Local farming an option
By LANDON JAMES
When senior Kaitlin Mayhew goes home for the day, she doesn’t return to a dorm room or an apartment.
“I like being able to take a break from town,” said Mayhew. “Whether it’s Fredericksburg for school or D.C. for work, I spend a lot of time in cities. It’s nice to be able to come home to animals and trees and a simpler lifestyle.”
Mayhew is a full-time student and interns at a publication in D.C.
She also lives on San Ysidro Farms in Stafford, Va. with her boyfriend Michael Green, 30.
They raise everything from legumes to livestock on the 50-acre farm.
Mayhew and Green grow watermelons, carrots, bell peppers, okra and a variety of other herbs and vegetables. The farm also supports one bull, three cows, three horses, chickens and other household pets.
Named after Saint Isidor, the patron saint of farmers and laborers, Green selected the name after learning about the saint while working on farms in New Mexico.
San Ysidro Farms is also a Community Supported Agriculture (CSA) farm.
This means that many of the farm’s costs are covered by shares anyone can buy in exchange for different food grown on-site each week. Shares are $300 a year, which comes out to $15 a week, and harvest distribution is every Thursday.
In preparing for their 2011 growing season, Green and Mayhew already have 20 people signed up for shares, but their goal is to reach 50.
A reduced cost of $100 a year is available to anyone who’s not afraid to get their hands dirty and volunteer on the farm.
Mayhew and Green participate in the World-Wide Opportunities on Organic Farmers (WWOOF), an organization that allows people to travel to organic farms throughout the country and volunteer in exchange for free meals and lodging.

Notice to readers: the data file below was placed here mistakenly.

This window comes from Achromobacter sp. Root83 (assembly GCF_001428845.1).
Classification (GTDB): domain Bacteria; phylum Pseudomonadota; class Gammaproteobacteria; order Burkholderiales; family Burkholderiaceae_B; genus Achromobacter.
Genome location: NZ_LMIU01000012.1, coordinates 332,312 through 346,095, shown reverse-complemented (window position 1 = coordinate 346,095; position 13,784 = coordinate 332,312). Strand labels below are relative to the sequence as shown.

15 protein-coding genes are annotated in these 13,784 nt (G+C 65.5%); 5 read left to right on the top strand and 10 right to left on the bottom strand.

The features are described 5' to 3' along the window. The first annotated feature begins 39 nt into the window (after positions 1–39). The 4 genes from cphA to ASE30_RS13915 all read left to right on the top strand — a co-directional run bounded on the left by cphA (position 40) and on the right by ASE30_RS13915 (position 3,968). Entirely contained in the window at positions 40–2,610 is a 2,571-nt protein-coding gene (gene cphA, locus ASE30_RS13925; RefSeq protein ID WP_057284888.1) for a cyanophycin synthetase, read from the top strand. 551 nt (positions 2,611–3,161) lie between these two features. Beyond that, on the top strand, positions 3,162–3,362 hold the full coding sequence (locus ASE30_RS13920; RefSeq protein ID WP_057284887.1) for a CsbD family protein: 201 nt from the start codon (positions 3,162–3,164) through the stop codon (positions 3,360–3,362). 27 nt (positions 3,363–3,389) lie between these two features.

San Ysidro Farms began accepting WWOOF volunteers in January 2009 and hosst eight to 10 different people throughout the year.
WWOOFers coming to San Ysidro Farms can stay in one of the two spare rooms in the house, but when it’s warm outside, many prefer camping in the beautiful woodlands and open skies surrounding the cow pasture.
Green worked on his first organic farm at age 19. He feels like he has been a part of WWOOF long before San Ysidro Farms.
“I think I was WWOOFing before I knew what WWOOFing was and whenever I got to a farm I wanted to have those opportunities,” said Green.
Green explained they encounter two types of WWOOFers.
The first type is simply using WWOOF as a way to travel the world and enjoy new organic lifestyles and opportunities, he said. The second includes those who are interested in learning more about farming to decide whether it is the right life choice for them.
“I couldn’t think of a better way to work with farms than get accepted on an organic farm and experience it firsthand,” said Green.
San Ysidro Farms offers a good opportunity for UMW students who are interested in organic farming or local, sustainable food to get some experience without having to travel, according to Mayhew.
“We’re only 10 minutes from downtown Fredericksburg and students can go home at the end of the day,” said Mayhew. “They don’t have to commit to anything.”
Students who work four to six hours in one week can go home with a week’s worth of vegetables.
Green admitted that running a farm can be a lot of responsibility, especially without proper help. However, there is nothing he would rather be doing.
“It’s addicting and I don’t think I could do anything else at this point,” explained Green.